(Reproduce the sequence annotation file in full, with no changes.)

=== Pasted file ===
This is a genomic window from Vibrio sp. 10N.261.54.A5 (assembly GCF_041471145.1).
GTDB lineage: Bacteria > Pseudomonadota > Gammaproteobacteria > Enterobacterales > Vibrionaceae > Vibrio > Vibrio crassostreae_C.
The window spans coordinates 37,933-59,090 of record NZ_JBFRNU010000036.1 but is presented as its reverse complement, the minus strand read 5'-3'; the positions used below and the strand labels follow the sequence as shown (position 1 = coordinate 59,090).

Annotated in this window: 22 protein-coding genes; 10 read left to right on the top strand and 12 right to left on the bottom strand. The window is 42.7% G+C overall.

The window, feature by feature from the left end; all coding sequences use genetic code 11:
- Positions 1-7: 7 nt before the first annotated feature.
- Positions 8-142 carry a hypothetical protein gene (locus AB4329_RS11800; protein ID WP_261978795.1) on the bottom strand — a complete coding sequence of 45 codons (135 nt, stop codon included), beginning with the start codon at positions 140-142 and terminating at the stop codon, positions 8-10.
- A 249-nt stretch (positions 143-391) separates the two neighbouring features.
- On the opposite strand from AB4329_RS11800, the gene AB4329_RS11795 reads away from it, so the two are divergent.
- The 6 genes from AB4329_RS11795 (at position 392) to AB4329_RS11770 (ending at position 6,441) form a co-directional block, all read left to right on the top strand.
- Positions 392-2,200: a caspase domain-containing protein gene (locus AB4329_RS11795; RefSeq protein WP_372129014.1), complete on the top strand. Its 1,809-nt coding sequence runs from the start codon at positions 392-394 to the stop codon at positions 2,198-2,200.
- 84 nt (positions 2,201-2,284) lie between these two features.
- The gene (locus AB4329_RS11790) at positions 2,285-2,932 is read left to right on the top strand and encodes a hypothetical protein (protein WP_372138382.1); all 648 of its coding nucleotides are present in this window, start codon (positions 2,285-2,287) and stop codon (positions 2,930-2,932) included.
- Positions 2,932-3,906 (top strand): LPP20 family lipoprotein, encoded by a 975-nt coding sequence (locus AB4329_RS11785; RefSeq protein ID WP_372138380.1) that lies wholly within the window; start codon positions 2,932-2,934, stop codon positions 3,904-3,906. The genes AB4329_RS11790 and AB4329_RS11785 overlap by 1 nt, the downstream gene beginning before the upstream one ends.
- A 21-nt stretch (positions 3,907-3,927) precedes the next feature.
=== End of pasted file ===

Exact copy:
This is a genomic window from Vibrio sp. 10N.261.54.A5 (assembly GCF_041471145.1).
GTDB lineage: Bacteria > Pseudomonadota > Gammaproteobacteria > Enterobacterales > Vibrionaceae > Vibrio > Vibrio crassostreae_C.
The window spans coordinates 37,933-59,090 of record NZ_JBFRNU010000036.1 but is presented as its reverse complement, the minus strand read 5'-3'; the positions used below and the strand labels follow the sequence as shown (position 1 = coordinate 59,090).

Annotated in this window: 22 protein-coding genes; 10 read left to right on the top strand and 12 right to left on the bottom strand. The window is 42.7% G+C overall.

The window, feature by feature from the left end; all coding sequences use genetic code 11:
- Positions 1-7: 7 nt before the first annotated feature.
- Positions 8-142 carry a hypothetical protein gene (locus AB4329_RS11800; protein ID WP_261978795.1) on the bottom strand — a complete coding sequence of 45 codons (135 nt, stop codon included), beginning with the start codon at positions 140-142 and terminating at the stop codon, positions 8-10.
- A 249-nt stretch (positions 143-391) separates the two neighbouring features.
- On the opposite strand from AB4329_RS11800, the gene AB4329_RS11795 reads away from it, so the two are divergent.
- The 6 genes from AB4329_RS11795 (at position 392) to AB4329_RS11770 (ending at position 6,441) form a co-directional block, all read left to right on the top strand.
- Positions 392-2,200: a caspase domain-containing protein gene (locus AB4329_RS11795; RefSeq protein WP_372129014.1), complete on the top strand. Its 1,809-nt coding sequence runs from the start codon at positions 392-394 to the stop codon at positions 2,198-2,200.
- 84 nt (positions 2,201-2,284) lie between these two features.
- The gene (locus AB4329_RS11790) at positions 2,285-2,932 is read left to right on the top strand and encodes a hypothetical protein (protein WP_372138382.1); all 648 of its coding nucleotides are present in this window, start codon (positions 2,285-2,287) and stop codon (positions 2,930-2,932) included.
- Positions 2,932-3,906 (top strand): LPP20 family lipoprotein, encoded by a 975-nt coding sequence (locus AB4329_RS11785; RefSeq protein ID WP_372138380.1) that lies wholly within the window; start codon positions 2,932-2,934, stop codon positions 3,904-3,906. The genes AB4329_RS11790 and AB4329_RS11785 overlap by 1 nt, the downstream gene beginning before the upstream one ends.
- A 21-nt stretch (positions 3,907-3,927) precedes the next feature.